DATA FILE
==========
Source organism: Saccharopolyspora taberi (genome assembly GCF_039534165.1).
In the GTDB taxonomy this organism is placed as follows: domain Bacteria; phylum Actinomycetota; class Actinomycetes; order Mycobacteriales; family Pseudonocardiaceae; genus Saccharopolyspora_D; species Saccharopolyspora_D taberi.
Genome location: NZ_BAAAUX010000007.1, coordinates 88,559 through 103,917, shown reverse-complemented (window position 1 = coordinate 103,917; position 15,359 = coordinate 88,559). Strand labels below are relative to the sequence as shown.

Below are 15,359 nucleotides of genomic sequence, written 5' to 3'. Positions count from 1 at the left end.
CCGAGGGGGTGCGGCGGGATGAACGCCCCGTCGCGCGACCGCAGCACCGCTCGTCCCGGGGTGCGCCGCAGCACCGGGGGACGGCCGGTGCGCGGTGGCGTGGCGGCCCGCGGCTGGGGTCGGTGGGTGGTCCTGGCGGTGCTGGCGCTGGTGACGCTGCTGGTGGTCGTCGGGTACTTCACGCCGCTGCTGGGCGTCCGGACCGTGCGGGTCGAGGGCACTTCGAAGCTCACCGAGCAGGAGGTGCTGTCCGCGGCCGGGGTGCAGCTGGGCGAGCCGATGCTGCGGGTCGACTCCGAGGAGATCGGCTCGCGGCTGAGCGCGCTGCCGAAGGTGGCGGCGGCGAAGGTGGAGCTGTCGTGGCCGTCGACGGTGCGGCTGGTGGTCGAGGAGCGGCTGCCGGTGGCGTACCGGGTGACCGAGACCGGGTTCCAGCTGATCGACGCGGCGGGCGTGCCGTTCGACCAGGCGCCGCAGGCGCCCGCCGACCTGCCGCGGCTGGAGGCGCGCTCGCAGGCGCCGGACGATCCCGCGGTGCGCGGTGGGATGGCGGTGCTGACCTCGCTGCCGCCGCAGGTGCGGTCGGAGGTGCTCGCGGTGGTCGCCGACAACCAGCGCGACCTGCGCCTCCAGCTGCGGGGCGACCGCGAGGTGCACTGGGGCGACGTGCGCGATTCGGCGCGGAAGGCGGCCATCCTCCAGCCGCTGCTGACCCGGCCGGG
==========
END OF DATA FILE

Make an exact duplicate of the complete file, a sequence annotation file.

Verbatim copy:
Source organism: Saccharopolyspora taberi (genome assembly GCF_039534165.1).
In the GTDB taxonomy this organism is placed as follows: domain Bacteria; phylum Actinomycetota; class Actinomycetes; order Mycobacteriales; family Pseudonocardiaceae; genus Saccharopolyspora_D; species Saccharopolyspora_D taberi.
Genome location: NZ_BAAAUX010000007.1, coordinates 88,559 through 103,917, shown reverse-complemented (window position 1 = coordinate 103,917; position 15,359 = coordinate 88,559). Strand labels below are relative to the sequence as shown.

Below are 15,359 nucleotides of genomic sequence, written 5' to 3'. Positions count from 1 at the left end.
CCGAGGGGGTGCGGCGGGATGAACGCCCCGTCGCGCGACCGCAGCACCGCTCGTCCCGGGGTGCGCCGCAGCACCGGGGGACGGCCGGTGCGCGGTGGCGTGGCGGCCCGCGGCTGGGGTCGGTGGGTGGTCCTGGCGGTGCTGGCGCTGGTGACGCTGCTGGTGGTCGTCGGGTACTTCACGCCGCTGCTGGGCGTCCGGACCGTGCGGGTCGAGGGCACTTCGAAGCTCACCGAGCAGGAGGTGCTGTCCGCGGCCGGGGTGCAGCTGGGCGAGCCGATGCTGCGGGTCGACTCCGAGGAGATCGGCTCGCGGCTGAGCGCGCTGCCGAAGGTGGCGGCGGCGAAGGTGGAGCTGTCGTGGCCGTCGACGGTGCGGCTGGTGGTCGAGGAGCGGCTGCCGGTGGCGTACCGGGTGACCGAGACCGGGTTCCAGCTGATCGACGCGGCGGGCGTGCCGTTCGACCAGGCGCCGCAGGCGCCCGCCGACCTGCCGCGGCTGGAGGCGCGCTCGCAGGCGCCGGACGATCCCGCGGTGCGCGGTGGGATGGCGGTGCTGACCTCGCTGCCGCCGCAGGTGCGGTCGGAGGTGCTCGCGGTGGTCGCCGACAACCAGCGCGACCTGCGCCTCCAGCTGCGGGGCGACCGCGAGGTGCACTGGGGCGACGTGCGCGATTCGGCGCGGAAGGCGGCCATCCTCCAGCCGCTGCTGACCCGGCCGGG